Let’s go back to 2013 for a moment. The OVC was becoming the kings of one-and-done in the FCS playoffs, having not won a game since 2000. Eastern Illinois made it to the quarterfinals that year, led by now NFL QB Jimmy Garoppolo. Since then, JSU has made back-to-back playoff appearances, winning one game in 2014, and making it all the way to the FCS title game last season. Things have changed in this league, and quickly.
As we wrap up our series, here’s three reasons why JSU not only can win the OVC, but why they probably will repeat for the third straight season.
1. Look at all the talent
Where do you even begin here? JSU swept the preseason all-OVC player of the year selections with QB Eli Jenkins and DL Darius Jackson. Eight additional players joined the preseason all-conference team, giving JSU more than double the selections of any other team in the league.
…and then there are the FBS transfers. Guys like former Auburn running back, and five-star recruit Roc Thomas, former South Carolina corner back Al Harris Jr., and former LSU wide receiver Kevin Spears. That is not, by the way, even close to a complete list.
Jenkins deserves special mention in this list. The returning All-American racked up nearly 4,000 yards of offense and 36 touchdowns a year ago, including 15 on the ground — and if JSU continues to rack up the wins like they have during head coach John Grass’ tenure, he will almost certainly be in the running for national player of the year.
We haven’t even mentioned Josh Barge (pictured above) yet — who set a school record a year ago in catches in a season. He has at least one catch in 40 straight games, which is four away from tying the all-time OVC record. And three of the team’s starting offensive lineman return from last year: Casey Dunn, Justin Lea, and Dylan Cline, who were all preseason all-OVC selections.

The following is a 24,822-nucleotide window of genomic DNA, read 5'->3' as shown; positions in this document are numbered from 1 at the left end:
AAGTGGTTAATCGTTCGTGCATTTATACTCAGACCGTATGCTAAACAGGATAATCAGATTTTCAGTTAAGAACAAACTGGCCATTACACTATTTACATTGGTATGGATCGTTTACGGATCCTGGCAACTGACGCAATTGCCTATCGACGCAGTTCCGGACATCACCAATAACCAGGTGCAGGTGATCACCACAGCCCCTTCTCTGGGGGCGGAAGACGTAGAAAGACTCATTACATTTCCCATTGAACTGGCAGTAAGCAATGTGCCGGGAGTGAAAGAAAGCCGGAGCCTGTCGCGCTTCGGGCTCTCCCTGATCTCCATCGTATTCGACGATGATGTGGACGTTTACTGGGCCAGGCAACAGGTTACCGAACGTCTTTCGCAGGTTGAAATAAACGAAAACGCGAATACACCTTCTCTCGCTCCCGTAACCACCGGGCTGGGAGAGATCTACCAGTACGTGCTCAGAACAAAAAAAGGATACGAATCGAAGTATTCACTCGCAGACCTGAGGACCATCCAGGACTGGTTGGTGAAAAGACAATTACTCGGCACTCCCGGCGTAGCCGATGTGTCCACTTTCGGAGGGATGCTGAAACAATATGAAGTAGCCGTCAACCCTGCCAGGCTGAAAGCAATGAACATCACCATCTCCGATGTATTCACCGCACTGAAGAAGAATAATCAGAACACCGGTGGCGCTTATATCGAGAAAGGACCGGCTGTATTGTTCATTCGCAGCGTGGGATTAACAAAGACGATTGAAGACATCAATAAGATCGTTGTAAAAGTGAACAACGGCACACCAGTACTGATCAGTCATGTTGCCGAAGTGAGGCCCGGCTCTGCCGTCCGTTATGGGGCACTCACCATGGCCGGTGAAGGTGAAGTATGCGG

if JSU continues to rack up the wins…[Jenkins] will almost certainly be in the running for national player of the year.
Three preseason all-OVC selections return on defense, including Jackson, but the other eight starters are all gone. We’ll call that ‘hope’ for the other eight teams in the league
2. Who are the challengers, anyway?
Every team chasing JSU has, on paper, at least one glaring issue. EKU’s defense was great last year, but they’ve only got three starters returning. EIU’s offense struggled last year, and they’ve only got two inexperienced options to replace Jalen Whitlow at quarterback. UT Martin also has questions under center, and lost more than half their starters on both sides of the ball.
A lot can change from last season — but right now, there’s not one team you point to and say ‘this is the team that beats JSU.’
3. They just did it, and a whole lot more
You can’t discount the value of a deep playoff run. It means more games, more practices — more experience. It means the returnees are more used to high pressure situations, to must-win games. These are things you can’t really ‘teach.’ You become better in those situations by being in them more.
It’s also a way to breed more confidence. Two-year players haven’t lost a conference game — they expect to win. It creates an attitude that makes an already talented team that much tougher to beat.
And then there’s the fact that there’s still something left to accomplish. Five-time defending FCS champions North Dakota State are going to lose a championship game eventually. After last year’s bitter loss, JSU would like to be the team to make that happen.